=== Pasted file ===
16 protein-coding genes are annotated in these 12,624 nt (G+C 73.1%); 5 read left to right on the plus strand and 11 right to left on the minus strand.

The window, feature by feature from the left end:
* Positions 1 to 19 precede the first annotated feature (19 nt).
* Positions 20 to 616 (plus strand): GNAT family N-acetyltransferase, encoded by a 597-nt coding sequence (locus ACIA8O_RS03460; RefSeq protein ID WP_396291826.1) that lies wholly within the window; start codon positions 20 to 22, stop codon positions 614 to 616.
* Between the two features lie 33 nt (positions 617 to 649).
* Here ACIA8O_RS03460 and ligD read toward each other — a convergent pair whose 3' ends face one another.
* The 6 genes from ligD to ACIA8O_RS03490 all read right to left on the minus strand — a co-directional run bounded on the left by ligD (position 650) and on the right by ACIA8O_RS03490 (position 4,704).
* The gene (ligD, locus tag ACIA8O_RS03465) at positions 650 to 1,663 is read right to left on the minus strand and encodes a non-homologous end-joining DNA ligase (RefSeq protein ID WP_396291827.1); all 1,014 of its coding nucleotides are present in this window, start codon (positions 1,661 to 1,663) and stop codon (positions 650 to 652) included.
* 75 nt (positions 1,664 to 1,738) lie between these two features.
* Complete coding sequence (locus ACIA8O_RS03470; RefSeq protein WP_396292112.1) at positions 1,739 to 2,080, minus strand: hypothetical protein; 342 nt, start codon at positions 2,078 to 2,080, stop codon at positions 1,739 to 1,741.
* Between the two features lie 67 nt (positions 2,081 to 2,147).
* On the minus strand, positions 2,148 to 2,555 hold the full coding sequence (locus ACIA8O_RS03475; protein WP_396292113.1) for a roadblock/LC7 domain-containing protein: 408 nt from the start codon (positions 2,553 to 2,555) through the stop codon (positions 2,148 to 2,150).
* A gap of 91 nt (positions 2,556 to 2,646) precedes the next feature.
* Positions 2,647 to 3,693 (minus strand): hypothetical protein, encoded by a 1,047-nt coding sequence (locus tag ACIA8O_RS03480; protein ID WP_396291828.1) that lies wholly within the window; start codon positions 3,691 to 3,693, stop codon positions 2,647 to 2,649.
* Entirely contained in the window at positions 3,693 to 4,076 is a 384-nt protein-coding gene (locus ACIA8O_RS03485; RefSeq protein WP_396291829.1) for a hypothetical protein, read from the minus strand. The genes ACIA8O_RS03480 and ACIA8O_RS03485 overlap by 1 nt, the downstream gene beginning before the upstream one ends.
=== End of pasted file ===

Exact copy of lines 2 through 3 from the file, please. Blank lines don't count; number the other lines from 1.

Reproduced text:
The window, feature by feature from the left end:
* Positions 1 to 19 precede the first annotated feature (19 nt).